April Va. hotel revenues down slightly from pre-pandemic
Lagging NoVa hotel market drives state numbers down
Virginia hotel revenues in April were down 3.5% compared with pre-pandemic April 2019 revenues, largely due to the lagging Northern Virginia market, according to data released Wednesday by STR Inc., a division of CoStar Group Inc. that provides market data on the U.S. hospitality industry.
Hotel rooms sold decreased by 4.7% last month, compared with the same period in 2019. The average daily rate (ADR) paid for hotel rooms through April was $108, a 1.3% increase from the April 2019 ADR. Revenue per available room (RevPAR), though, fell to $60, 4% lower than this time in 2019. In April 2021, Virginia’s ADR was $92.72 and RevPAR was $52.42.
Hotel revenues through the first four months of 2022 in the Hampton Roads market were 19% higher than those recorded in 2019. Within Hampton Roads, the Chesapeake/Suffolk submarket saw its revenue increase the most, up 23% compared to 2019. Virginia Beach hotels saw 22% higher revenue, and the Newport News/Hampton submarket saw 15% higher revenue than 2019.
In the Richmond market, total hotel revenue increased 9.4%, and Charlottesville saw a 19.6% jump. The Blacksburg market saw a 26.6% increase in hotel revenue compared with 2019.
Northern Virginia hotel revenue continues to lag behind 2019 levels. Hotel revenue for the region was 28% lower through April, compared with the same period in 2019. The only other market showing a decline in revenue was Roanoke, which was down by 0.8%. The Northern Virginia market is essentially responsible for the overall decline in state revenue numbers, according to a press release from Old Dominion University’s Center for Economic Analysis and Policy. In 2019, it accounted for 43% of the state revenues.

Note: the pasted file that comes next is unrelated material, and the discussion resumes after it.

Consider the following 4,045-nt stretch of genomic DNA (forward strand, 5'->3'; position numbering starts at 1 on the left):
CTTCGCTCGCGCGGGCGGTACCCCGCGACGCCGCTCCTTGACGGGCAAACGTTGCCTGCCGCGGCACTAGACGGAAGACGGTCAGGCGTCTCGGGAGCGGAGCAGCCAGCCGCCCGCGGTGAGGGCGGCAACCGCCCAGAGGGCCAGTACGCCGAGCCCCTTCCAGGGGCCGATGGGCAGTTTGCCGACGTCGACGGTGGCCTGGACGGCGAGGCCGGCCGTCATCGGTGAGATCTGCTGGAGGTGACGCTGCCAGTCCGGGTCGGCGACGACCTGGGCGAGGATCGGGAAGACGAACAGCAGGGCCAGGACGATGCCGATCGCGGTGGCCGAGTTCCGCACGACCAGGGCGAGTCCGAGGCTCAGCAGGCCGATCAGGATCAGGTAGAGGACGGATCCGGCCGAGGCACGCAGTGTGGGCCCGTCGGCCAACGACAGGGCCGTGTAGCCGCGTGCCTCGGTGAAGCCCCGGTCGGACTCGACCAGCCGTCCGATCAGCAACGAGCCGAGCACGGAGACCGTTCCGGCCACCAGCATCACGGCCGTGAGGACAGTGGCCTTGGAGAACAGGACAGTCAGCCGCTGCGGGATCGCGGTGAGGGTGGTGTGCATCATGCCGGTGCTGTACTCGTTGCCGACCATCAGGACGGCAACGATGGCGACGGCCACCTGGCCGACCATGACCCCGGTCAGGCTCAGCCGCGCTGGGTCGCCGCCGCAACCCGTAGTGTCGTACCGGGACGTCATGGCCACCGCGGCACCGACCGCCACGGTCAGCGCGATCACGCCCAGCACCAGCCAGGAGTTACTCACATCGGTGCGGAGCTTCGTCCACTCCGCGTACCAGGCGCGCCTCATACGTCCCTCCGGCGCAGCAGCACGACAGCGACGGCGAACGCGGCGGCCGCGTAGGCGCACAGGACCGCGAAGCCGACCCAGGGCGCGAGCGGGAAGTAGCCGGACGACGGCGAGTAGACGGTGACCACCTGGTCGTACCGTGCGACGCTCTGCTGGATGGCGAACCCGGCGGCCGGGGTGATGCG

Still, the latest Northern Virginia revenue is encouraging, said Virginia Restaurant, Lodging & Travel Association President Eric Terry . In March, Northern Virginia revenue was 31% lower than in 2019.
“We’re seeing some good signs of recovery up there,” he said. “A lot of the student youth groups are coming in, so it’s been the most positive report that I’ve think I’ve seen for April.”
In addition to school trips to Washington, D.C., some corporate business is returning, he added.
In Northern Virginia, rooms sold decreased by 21% compared with this time in 2019. In Roanoke, rooms sold decreased by 7%. The Newport News/Hampton market and the Bristol, Virginia, market both sold 4% fewer rooms. Virginia Beach market rooms sold were down 2%. The Chesapeake/Suffolk submarket, though, had a 9% increase in rooms sold.